IT Career JumpStart


February 6, 2009  4:57 PM

MS Leaks “Career Assist” Details in Blog



Posted by: Ed Tittel
adult education, Career Assist Program, Career planning, continuing education, IT career planning, IT careers, IT certification, Microsoft certifications, Second Shot Program

Microsoft Certification Project Manager Ken Rosen has let slip the details on the “Career Assist” program in a post to his Born to Learn blog. It actually went up on Wednesday as I was waiting for official word from MS, and reports the same Friday, February 6, public release date that MS PR shared with me yesterday by phone. You can see his original language at “Oh, the heck with it…

Here are the salient details:

  • Between today (2/6/2009) and June 30th (6/30/2009) individuals who register for Microsoft’s Second Shot program can get an E-Learning Collection for $35.
  • This e-learning offering remains available for only 90 days (rather than the usual 180 days for full-price e-learning collections).

It will be interesting to see if this also applies to Premier Collection 6337, as I wondered in yesterday’s blog. It seems pretty clear that this is a “one and only one” kind of offer, though Rosen says that those signed up for Second Shot already will have to sign up again to qualify for the e-learning discount. Does that mean if somebody is willing to work hard enough between now and the end of June that they can knock off more than one collection to prepare for multiple exams? That’s not yet clear, but when MS does release the final, official word some time today, I’ll post an addition to this blog to clear things up.

After all the initial hoopla, I was hoping for something more (and thus, also find myself hoping that this is an “all-you-can-eat” deal rather than a “single-serving” one). But only time, and Microsoft, will tell…

10:53 AM CST (GMT/UCT -06:00) 2/6/2009 –Ed–

Update on 2/10 10:41 AM CST

Career Assist is now live and official. Read more about it on Born to Learn. My guess was correct: it is a one-and-only-one offer so once you sign up for a single collection, that’s the only item of that type for which you will qualify for the discounted $35 price. Still one heck of a deal, though, and obviously intended to entice more students into the e-learning classroom for other, follow-on courses at full price. No all you can eat, though. Bummer!

February 5, 2009  4:45 PM

Stay tuned for further “Career Assist” news from MS



Posted by: Ed Tittel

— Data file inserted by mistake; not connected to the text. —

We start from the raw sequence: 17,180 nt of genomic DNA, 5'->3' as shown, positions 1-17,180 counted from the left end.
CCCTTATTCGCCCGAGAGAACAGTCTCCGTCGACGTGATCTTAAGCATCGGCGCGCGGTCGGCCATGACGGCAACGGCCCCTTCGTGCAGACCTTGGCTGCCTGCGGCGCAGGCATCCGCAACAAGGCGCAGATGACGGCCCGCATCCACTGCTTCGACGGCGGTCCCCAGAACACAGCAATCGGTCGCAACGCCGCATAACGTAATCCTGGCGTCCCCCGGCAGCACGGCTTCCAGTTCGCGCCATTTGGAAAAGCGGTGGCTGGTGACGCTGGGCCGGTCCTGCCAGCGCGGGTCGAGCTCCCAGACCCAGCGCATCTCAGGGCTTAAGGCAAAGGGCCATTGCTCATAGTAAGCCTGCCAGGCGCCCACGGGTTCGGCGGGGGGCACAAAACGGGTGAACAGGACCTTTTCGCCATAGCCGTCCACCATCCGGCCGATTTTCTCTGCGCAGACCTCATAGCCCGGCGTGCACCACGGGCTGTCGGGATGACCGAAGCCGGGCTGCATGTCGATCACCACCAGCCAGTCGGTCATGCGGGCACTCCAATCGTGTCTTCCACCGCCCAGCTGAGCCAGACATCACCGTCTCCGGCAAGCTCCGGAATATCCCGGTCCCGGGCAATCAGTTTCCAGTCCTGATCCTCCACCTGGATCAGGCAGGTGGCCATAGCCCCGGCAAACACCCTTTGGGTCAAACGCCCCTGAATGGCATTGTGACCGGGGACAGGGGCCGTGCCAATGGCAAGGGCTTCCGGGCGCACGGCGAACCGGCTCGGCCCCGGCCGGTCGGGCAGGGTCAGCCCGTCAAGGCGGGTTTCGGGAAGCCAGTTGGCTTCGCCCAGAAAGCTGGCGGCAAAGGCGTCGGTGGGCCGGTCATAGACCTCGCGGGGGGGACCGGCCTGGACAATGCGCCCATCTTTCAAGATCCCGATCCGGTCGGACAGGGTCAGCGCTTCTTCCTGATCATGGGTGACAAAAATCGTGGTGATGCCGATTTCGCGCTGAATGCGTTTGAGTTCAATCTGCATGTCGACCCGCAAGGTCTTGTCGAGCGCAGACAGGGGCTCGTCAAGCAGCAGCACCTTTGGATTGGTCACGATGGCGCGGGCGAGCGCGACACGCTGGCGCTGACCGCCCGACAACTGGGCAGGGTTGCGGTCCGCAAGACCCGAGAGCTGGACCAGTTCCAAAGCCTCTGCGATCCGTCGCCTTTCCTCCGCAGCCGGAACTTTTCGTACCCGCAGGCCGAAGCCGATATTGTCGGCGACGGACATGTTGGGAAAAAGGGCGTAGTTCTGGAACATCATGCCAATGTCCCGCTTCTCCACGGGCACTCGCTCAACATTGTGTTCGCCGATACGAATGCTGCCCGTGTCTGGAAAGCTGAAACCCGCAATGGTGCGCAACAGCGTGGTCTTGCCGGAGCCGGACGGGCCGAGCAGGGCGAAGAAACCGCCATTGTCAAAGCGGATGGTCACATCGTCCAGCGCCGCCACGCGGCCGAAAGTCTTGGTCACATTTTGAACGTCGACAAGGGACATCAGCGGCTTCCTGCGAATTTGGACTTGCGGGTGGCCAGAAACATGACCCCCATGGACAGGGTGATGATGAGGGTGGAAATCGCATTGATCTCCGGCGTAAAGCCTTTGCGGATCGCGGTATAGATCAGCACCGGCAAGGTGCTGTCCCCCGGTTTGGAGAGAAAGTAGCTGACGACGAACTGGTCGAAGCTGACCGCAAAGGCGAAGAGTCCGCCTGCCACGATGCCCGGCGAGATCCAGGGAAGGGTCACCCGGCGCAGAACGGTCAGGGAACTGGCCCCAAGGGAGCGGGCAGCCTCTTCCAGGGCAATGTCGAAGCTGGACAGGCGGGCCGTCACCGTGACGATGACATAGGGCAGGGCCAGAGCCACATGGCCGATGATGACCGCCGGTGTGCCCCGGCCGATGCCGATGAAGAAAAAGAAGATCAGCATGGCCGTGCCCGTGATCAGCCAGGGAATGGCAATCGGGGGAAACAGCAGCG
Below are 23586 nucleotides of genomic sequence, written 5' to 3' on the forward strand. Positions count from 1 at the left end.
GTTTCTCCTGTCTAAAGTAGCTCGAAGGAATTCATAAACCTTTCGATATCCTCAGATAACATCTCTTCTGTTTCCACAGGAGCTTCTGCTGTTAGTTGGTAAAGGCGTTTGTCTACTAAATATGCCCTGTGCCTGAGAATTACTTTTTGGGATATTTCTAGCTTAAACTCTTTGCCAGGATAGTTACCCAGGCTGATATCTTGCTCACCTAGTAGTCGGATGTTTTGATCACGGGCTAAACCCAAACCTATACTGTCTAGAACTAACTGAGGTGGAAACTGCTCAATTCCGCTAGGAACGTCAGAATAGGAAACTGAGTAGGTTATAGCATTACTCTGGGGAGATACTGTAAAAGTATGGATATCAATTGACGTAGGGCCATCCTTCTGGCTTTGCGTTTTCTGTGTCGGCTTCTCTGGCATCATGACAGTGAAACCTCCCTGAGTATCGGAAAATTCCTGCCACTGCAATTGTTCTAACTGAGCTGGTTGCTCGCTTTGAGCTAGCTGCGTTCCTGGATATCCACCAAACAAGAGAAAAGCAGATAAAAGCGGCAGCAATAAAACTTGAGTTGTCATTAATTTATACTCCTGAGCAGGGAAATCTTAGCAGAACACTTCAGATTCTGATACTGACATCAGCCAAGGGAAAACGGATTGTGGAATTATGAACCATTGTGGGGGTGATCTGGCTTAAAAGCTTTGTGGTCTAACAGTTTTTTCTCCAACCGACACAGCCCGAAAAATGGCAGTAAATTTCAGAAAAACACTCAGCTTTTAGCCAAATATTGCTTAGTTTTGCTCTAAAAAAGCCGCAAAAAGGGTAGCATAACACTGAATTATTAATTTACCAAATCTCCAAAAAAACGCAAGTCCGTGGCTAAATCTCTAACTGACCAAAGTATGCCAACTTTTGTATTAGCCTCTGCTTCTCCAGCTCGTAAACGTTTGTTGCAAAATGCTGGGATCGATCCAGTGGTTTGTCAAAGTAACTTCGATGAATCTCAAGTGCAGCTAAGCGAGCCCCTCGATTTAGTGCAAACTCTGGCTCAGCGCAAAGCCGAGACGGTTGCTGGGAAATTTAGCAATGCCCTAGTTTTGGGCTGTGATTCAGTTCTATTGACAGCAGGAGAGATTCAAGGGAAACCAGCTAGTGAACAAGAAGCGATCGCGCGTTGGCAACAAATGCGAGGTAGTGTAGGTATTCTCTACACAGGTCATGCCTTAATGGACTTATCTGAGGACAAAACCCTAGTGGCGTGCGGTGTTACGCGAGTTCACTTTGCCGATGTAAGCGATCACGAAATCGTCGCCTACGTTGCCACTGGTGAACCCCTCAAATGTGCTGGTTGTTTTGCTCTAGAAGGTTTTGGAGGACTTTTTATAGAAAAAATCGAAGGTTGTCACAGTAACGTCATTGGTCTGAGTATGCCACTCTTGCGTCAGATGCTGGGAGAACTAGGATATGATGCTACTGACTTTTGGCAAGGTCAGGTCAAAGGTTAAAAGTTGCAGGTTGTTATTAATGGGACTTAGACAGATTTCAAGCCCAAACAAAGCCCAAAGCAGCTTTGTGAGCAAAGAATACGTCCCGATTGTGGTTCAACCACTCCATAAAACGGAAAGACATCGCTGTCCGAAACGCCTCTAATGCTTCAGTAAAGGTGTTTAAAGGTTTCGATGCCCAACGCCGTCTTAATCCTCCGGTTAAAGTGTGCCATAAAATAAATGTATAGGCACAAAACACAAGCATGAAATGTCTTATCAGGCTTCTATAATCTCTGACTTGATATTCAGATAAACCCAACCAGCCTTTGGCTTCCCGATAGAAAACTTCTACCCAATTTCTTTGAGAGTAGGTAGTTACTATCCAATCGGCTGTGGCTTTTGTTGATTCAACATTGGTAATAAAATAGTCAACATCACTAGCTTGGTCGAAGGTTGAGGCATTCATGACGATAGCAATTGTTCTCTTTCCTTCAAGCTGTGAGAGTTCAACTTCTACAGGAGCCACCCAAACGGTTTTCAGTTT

adult education, Career development, Career planning, continuing education, IT certification, Microsoft Career Assist, Microsoft certifications, Microsoft e-learning

Alas, the program details for the “Career Assist” program from Microsoft foretold to me last week have yet to materialize. The original launch date for this program was supposed to have been yesterday (February 4) and I waited on this blog to discuss them until the day had come and gone. Instead I got a nice apology from the PR folks for Microsoft Learning citing some unexplained but undeniably real delays in getting the word out. At this point, all I can say is “stay tuned for further details.” I’ll follow up as soon as I can get more information on what promises to be an interesting and potentially valuable cert-prep offering from Microsoft.

At this point, all I know is that Microsoft plans to offer a major discount–as much as 90%–off the price of some of its e-Learning collections. As a quick visit to the E-Learning catalog will quickly reveal (thanks to the “Most Popular” default Sort order that shows what is selling best already), the top items there are invariably collections of some kind or another.  Likewise, change the sort order to “Price (High-Low)” and collections all float to the top thanks to their higher sticker prices. You’ll see numbers that range from a high of $960 (Premium Collection 6337: Upgrade Your Windows Server 2003 MCSE…) to a great many in the $200-400 range, many of which also target specific certfication exams (70-293, 70-536, 70-431, 70-272, 70-294, and on and on). Search on “70-” and you’ll see all the items (primarily also collections) that focus on specific certification exams.

At this point, I find myself really wanting to hear and know more about this planned program. At current prices, the offerings are interesting. At substantial discounts they may be too good to pass up! I also just touched base with MS PR by phone and they tell me all will be revealed some time tomorrow, so you won’t have to stay tuned for too much longer. Be like me, and try to be patient.


February 2, 2009  3:58 PM

Microsoft readies financial aid for IT pros



Posted by: Ed Tittel
Career development, Career planning, IT certification, Microsoft certifications, Microsoft e-learning

When I read on the MS learning center site last month that the company had plans to help cash-strapped IT professionals boost skills and knowledge, quite naturally I e-mailed their PR folks to ask what was up. At the time, they couldn’t yet tell me anything but I have recently come into possession of some information that provides a foretaste of announcements planned for next week in this general arena.

A new learning program is on its way from Microsoft: it will be called “Career Assist,” and will be laid out in detail on Wednesday, February 4. Certain e-learning course collections–especially those that aim at specific certification exams–will become subject to a substantial discount (wish I’d saved my $100 of “try-it-out money” already spent last month to investigate offerings for this opportunity!). The Second Shot offer will also attach to this program, so that individuals who go on to take exams based on their learning will be allowed a second, free re-take if they don’t pass on a first try.

The whole idea is to make obtaining certification easier and more affordable. I’m not necessarily sure about the “easier” part because none of the content or exam coverage has changed (nor am I sure anybody really wants it to). But for those willing to follow an e-learning path toward certification preparation, those costs are going to get significantly cheaper. And because MS has focused its e-learning collections first and foremost at the most popular/sought-after certification exams, this could provide an interesting double-whammy where the costs of self-study actually go down for the first ime in many, many years.